The ability of Australian students to problem-solve in maths classes has been identified as integral in improving the ability levels of current Australian maths students, a challenge that has simultaneously beguiled and confused some educators for far too long.
After being briefed on how the proposed changes could affect how maths will ‘look’ and be taught in the future, a range of leading maths and science groups in the country have called for "problem-solving to be central to how maths is taught ahead of the public release of the draft new national curriculum at the end of the month,” the Sydney Morning Herald reported.
In a joint statement titled “why maths must change”, the various groups made clear that teaching maths content was “no longer enough”.
Another stated: “It is not enough to have knowledge – they must have the skills to take that knowledge and apply it to solve unknown problems, and do it.
“The abilities to problem-solve, mathematise, hypothesise, model are all skills that add worth to acquired knowledge. Mathematics learning cannot sit in silos that focus on content and procedures.”
Australia’s top-ten representative bodies, including the Australian Association of Mathematics Teachers, (AAMT), the Australian Mathematical Sciences Institute (AMSI), the Australian Academy of Science (AAS), and the Mathematics Education Research Group of Australasia (MERGOA) were all signatories to the changes.
As the Sydney Morning Herald reports, the various groups believe sensible, robust and context-dependent practices are needed quickly, particularly when trying to address Australia’s decline in the Programme for International Student Assessment (PISA), which tests 15-year-olds in reading, maths and science across more than 70 countries every three years. The rate for Aboriginal students in remote parts of Australia is is still well behind, and many will require a carefully planned reimagining of this document to try to address such grave social and educational outcomes for our First Australians.
Current PISA data shows that “since 2003, Australia’s results in maths have declined further than any country but Finland. In the latest results, released in 2019, the average 15-year-old Australian student was 3½ years behind the average Chinese student who sat the test, and more than a year behind where Australia was in 2003”. Data from Indigenous students, particularly ones living in remote communities, provides an even starker picture.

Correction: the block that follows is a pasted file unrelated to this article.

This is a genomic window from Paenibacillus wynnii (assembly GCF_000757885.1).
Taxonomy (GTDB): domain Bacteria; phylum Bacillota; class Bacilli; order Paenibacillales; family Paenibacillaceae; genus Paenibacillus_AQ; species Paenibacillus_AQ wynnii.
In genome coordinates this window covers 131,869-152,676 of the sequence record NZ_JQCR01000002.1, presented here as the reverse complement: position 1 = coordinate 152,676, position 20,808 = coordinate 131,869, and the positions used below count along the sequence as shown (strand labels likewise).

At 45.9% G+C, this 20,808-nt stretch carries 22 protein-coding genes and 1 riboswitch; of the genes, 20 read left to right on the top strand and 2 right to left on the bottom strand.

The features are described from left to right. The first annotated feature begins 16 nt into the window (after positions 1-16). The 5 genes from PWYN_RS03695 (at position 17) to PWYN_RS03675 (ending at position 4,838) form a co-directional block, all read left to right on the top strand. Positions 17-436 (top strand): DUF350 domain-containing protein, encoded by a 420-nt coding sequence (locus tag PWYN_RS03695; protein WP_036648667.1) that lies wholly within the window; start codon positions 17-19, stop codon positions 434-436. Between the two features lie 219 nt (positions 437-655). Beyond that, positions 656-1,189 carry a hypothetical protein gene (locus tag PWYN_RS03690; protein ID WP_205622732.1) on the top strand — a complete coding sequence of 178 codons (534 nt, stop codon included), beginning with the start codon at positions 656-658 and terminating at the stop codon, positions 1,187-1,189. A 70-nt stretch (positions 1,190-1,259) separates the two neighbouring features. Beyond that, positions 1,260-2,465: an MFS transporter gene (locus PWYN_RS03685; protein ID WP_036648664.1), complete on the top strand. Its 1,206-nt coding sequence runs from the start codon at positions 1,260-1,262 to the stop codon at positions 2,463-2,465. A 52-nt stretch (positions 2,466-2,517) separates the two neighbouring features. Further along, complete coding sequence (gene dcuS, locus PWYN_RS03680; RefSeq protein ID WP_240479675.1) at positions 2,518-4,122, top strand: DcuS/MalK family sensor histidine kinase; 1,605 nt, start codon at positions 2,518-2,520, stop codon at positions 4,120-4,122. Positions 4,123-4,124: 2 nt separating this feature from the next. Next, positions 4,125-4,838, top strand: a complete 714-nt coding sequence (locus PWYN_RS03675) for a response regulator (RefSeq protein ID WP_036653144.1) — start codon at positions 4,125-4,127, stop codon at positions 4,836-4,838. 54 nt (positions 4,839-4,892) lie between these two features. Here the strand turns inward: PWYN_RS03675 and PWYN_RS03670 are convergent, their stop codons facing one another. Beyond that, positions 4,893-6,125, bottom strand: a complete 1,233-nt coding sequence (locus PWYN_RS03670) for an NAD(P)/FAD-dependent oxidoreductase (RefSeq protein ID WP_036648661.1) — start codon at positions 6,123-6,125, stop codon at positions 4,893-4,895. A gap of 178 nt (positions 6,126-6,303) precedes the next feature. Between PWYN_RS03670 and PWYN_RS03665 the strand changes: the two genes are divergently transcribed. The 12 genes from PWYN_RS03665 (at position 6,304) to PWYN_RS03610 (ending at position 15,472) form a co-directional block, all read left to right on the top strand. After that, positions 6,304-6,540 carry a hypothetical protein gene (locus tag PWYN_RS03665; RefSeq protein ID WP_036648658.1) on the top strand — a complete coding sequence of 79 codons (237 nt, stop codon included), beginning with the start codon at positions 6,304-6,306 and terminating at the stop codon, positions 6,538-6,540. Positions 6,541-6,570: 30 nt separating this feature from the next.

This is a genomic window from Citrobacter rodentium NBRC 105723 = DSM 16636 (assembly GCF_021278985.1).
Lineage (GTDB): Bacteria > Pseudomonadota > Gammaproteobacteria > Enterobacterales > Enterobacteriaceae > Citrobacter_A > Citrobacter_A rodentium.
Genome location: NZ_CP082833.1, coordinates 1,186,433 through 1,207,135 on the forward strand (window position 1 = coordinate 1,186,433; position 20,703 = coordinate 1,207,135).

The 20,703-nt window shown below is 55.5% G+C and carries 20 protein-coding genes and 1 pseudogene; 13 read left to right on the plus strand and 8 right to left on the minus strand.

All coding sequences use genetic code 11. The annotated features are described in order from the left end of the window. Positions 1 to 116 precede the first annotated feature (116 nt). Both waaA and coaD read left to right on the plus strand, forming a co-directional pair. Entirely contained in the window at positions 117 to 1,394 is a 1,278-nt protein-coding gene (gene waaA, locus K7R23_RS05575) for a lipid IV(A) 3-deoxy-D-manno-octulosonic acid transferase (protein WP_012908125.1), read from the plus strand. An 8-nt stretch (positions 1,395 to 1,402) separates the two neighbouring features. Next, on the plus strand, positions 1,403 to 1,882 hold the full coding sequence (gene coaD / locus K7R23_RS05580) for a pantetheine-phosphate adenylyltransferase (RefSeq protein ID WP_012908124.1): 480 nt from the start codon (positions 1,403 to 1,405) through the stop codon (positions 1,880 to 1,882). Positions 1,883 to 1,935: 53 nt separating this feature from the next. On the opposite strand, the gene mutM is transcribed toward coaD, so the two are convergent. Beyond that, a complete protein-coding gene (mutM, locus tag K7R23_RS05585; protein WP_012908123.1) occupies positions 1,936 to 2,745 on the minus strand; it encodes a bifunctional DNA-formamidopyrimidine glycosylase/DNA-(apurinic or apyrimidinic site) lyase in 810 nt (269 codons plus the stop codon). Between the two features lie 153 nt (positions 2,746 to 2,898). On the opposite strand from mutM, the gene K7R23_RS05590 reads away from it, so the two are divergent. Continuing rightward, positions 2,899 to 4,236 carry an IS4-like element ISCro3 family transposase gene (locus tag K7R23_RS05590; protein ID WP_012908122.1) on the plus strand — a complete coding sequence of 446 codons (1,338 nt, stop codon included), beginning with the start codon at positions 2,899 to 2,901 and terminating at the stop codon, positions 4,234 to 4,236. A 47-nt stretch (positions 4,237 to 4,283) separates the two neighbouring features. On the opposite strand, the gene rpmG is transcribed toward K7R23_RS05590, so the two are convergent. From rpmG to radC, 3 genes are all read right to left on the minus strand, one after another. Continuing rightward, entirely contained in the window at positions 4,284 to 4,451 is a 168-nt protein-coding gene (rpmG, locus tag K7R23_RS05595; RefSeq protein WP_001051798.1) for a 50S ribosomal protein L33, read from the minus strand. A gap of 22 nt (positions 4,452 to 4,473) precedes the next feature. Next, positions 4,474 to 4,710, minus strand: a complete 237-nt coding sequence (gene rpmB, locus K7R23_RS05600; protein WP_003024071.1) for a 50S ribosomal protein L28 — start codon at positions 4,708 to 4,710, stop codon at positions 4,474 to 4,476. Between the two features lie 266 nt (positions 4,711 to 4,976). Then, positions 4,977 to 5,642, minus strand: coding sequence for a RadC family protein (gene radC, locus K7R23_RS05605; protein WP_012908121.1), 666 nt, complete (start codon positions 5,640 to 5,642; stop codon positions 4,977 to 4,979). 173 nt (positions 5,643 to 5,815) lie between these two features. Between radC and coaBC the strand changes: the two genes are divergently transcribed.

However, such is the importance of achieving curriculum change in maths that consummate maths teacher and WooTube phenomenon Eddie Woo has also endorsed a problem-solving approach.
“A content-heavy curriculum has an emphasis on drill and repetition. We get students to do 50 of the same exercise,” Woo said.
“Use the formula, or use the algorithm, and follow the steps and they don’t need to know why they work, they just work."
While acknowledging the importance of fluency in basic skills, Woo warned that a class focussing on problem-solving looks very different.
“Instead you look at a very small number of very challenging problems that can be solved iccn lots of different ways.”
An activity Woo asks his student to complete involves giving them four numbers (9,16,25 43). The students are then simply asked which number does not fit the group. “You could say 43 is the odd one out because it’s the only one that is not a square number. Or you could say 9 is the odd one out because it’s a single digit. The whole point is that there are actually multiple ways to come up with an answer,” Woo said.
But not all experts in maths education are looking favourably upon the recommendations being promulgated above.
University of NSW Emeritus Professor John Sweller, a leading education psychologist and researcher of instructional theory, says "there is no evidence that more emphasis on problem-solving improves maths proficiency”, the Sydney Morning Herald reported.
“Content is the only thing you can teach. The evidence over 100 years is really quite overwhelming. If you want somebody to be good at mathematics, you teach them mathematics. You don’t teach them general skills such as problem-solving and how to think,” he said.
"There are endless studies out there which indicate the more of this stuff you put into the curriculum the worse you do on the international tests.”Do you have an idea for a story?
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